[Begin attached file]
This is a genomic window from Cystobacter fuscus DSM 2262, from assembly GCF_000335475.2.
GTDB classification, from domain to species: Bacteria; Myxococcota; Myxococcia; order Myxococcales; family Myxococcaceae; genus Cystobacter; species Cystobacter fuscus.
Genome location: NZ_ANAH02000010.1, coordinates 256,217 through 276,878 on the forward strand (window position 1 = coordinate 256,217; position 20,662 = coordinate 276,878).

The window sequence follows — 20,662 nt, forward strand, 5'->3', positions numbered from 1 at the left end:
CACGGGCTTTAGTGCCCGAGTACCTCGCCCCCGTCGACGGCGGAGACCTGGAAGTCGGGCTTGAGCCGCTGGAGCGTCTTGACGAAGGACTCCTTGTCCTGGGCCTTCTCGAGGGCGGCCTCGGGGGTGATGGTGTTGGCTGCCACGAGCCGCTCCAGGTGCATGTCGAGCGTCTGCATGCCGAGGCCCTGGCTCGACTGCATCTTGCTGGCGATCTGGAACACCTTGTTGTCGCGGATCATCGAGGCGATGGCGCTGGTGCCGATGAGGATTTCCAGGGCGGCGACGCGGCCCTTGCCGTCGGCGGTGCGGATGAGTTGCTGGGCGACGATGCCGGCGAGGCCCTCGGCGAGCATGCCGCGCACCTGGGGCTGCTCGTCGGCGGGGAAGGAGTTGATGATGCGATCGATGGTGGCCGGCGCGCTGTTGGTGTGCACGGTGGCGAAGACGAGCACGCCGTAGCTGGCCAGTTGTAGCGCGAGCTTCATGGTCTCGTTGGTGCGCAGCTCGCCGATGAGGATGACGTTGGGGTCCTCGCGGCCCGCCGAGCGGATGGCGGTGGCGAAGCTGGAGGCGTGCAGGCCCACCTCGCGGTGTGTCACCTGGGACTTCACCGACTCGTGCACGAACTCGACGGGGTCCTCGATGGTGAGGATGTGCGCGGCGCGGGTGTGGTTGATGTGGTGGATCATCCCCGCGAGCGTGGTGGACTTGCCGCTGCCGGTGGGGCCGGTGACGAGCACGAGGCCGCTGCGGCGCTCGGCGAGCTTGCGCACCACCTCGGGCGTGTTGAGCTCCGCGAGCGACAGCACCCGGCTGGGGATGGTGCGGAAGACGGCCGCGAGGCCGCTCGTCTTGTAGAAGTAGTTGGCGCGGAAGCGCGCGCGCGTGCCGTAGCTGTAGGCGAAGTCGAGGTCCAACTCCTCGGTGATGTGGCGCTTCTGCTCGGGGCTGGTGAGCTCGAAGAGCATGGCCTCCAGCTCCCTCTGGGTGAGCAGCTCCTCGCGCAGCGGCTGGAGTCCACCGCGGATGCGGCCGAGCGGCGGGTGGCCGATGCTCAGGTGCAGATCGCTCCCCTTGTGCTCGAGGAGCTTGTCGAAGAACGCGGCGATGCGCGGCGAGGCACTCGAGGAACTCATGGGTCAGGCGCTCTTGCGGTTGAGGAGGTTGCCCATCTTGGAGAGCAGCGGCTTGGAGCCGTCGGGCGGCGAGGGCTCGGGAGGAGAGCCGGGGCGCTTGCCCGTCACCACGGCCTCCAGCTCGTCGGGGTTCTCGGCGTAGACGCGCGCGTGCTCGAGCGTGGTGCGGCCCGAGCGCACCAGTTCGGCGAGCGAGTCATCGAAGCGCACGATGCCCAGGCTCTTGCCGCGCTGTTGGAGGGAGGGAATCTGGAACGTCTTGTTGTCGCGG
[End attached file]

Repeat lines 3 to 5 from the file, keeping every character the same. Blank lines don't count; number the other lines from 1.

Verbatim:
Genome location: NZ_ANAH02000010.1, coordinates 256,217 through 276,878 on the forward strand (window position 1 = coordinate 256,217; position 20,662 = coordinate 276,878).

The window sequence follows — 20,662 nt, forward strand, 5'->3', positions numbered from 1 at the left end:
CACGGGCTTTAGTGCCCGAGTACCTCGCCCCCGTCGACGGCGGAGACCTGGAAGTCGGGCTTGAGCCGCTGGAGCGTCTTGACGAAGGACTCCTTGTCCTGGGCCTTCTCGAGGGCGGCCTCGGGGGTGATGGTGTTGGCTGCCACGAGCCGCTCCAGGTGCATGTCGAGCGTCTGCATGCCGAGGCCCTGGCTCGACTGCATCTTGCTGGCGATCTGGAACACCTTGTTGTCGCGGATCATCGAGGCGATGGCGCTGGTGCCGATGAGGATTTCCAGGGCGGCGACGCGGCCCTTGCCGTCGGCGGTGCGGATGAGTTGCTGGGCGACGATGCCGGCGAGGCCCTCGGCGAGCATGCCGCGCACCTGGGGCTGCTCGTCGGCGGGGAAGGAGTTGATGATGCGATCGATGGTGGCCGGCGCGCTGTTGGTGTGCACGGTGGCGAAGACGAGCACGCCGTAGCTGGCCAGTTGTAGCGCGAGCTTCATGGTCTCGTTGGTGCGCAGCTCGCCGATGAGGATGACGTTGGGGTCCTCGCGGCCCGCCGAGCGGATGGCGGTGGCGAAGCTGGAGGCGTGCAGGCCCACCTCGCGGTGTGTCACCTGGGACTTCACCGACTCGTGCACGAACTCGACGGGGTCCTCGATGGTGAGGATGTGCGCGGCGCGGGTGTGGTTGATGTGGTGGATCATCCCCGCGAGCGTGGTGGACTTGCCGCTGCCGGTGGGGCCGGTGACGAGCACGAGGCCGCTGCGGCGCTCGGCGAGCTTGCGCACCACCTCGGGCGTGTTGAGCTCCGCGAGCGACAGCACCCGGCTGGGGATGGTGCGGAAGACGGCCGCGAGGCCGCTCGTCTTGTAGAAGTAGTTGGCGCGGAAGCGCGCGCGCGTGCCGTAGCTGTAGGCGAAGTCGAGGTCCAACTCCTCGGTGATGTGGCGCTTCTGCTCGGGGCTGGTGAGCTCGAAGAGCATGGCCTCCAGCTCCCTCTGGGTGAGCAGCTCCTCGCGCAGCGGCTGGAGTCCACCGCGGATGCGGCCGAGCGGCGGGTGGCCGATGCTCAGGTGCAGATCGCTCCCCTTGTGCTCGAGGAGCTTGTCGAAGAACGCGGCGATGCGCGGCGAGGCACTCGAGGAACTCATGGGTCAGGCGCTCTTGCGGTTGAGGAGGTTGCCCATCTTGGAGAGCAGCGGCTTGGAGCCGTCGGGCGGCGAGGGCTCGGGAGGAGAGCCGGGGCGCTTGCCCGTCACCACGGCCTCCAGCTCGTCGGGGTTCTCGGCGTAGACGCGCGCGTGCTCGAGCGTGGTGCGGCCCGAGCGCACCAGTTCGGCGAGCGAGTCATCGAAGCGCACGATGCCCAGGCTCTTGCCGCGCTGTTGGAGGGAGGGAATCTGGAACGTCTTGTTGTCGCGG